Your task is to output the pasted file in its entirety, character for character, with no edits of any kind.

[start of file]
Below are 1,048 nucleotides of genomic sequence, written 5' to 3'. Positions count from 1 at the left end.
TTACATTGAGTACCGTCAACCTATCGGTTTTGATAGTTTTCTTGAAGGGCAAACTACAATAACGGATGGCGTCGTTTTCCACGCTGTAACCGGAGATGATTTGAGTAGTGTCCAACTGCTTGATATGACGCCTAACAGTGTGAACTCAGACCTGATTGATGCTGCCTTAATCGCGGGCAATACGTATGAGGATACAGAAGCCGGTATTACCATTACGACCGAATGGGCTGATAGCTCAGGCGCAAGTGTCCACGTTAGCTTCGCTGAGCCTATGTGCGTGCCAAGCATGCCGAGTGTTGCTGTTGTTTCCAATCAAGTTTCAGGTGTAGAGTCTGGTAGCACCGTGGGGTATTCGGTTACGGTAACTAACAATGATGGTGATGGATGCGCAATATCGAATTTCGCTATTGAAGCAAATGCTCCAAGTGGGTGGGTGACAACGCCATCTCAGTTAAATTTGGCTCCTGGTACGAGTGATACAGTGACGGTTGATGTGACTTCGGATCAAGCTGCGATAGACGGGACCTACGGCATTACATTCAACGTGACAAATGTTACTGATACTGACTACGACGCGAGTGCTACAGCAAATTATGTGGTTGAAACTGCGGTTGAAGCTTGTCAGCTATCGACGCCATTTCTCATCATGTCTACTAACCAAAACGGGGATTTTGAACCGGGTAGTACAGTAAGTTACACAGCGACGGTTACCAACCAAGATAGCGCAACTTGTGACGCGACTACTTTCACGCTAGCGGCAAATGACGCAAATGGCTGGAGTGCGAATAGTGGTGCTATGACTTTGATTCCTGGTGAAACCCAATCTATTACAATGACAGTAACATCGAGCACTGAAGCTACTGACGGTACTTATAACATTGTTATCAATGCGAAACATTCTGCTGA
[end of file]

Below are 1,048 nucleotides of genomic sequence, written 5' to 3'. Positions count from 1 at the left end.
TTACATTGAGTACCGTCAACCTATCGGTTTTGATAGTTTTCTTGAAGGGCAAACTACAATAACGGATGGCGTCGTTTTCCACGCTGTAACCGGAGATGATTTGAGTAGTGTCCAACTGCTTGATATGACGCCTAACAGTGTGAACTCAGACCTGATTGATGCTGCCTTAATCGCGGGCAATACGTATGAGGATACAGAAGCCGGTATTACCATTACGACCGAATGGGCTGATAGCTCAGGCGCAAGTGTCCACGTTAGCTTCGCTGAGCCTATGTGCGTGCCAAGCATGCCGAGTGTTGCTGTTGTTTCCAATCAAGTTTCAGGTGTAGAGTCTGGTAGCACCGTGGGGTATTCGGTTACGGTAACTAACAATGATGGTGATGGATGCGCAATATCGAATTTCGCTATTGAAGCAAATGCTCCAAGTGGGTGGGTGACAACGCCATCTCAGTTAAATTTGGCTCCTGGTACGAGTGATACAGTGACGGTTGATGTGACTTCGGATCAAGCTGCGATAGACGGGACCTACGGCATTACATTCAACGTGACAAATGTTACTGATACTGACTACGACGCGAGTGCTACAGCAAATTATGTGGTTGAAACTGCGGTTGAAGCTTGTCAGCTATCGACGCCATTTCTCATCATGTCTACTAACCAAAACGGGGATTTTGAACCGGGTAGTACAGTAAGTTACACAGCGACGGTTACCAACCAAGATAGCGCAACTTGTGACGCGACTACTTTCACGCTAGCGGCAAATGACGCAAATGGCTGGAGTGCGAATAGTGGTGCTATGACTTTGATTCCTGGTGAAACCCAATCTATTACAATGACAGTAACATCGAGCACTGAAGCTACTGACGGTACTTATAACATTGTTATCAATGCGAAACATTCTGCTGA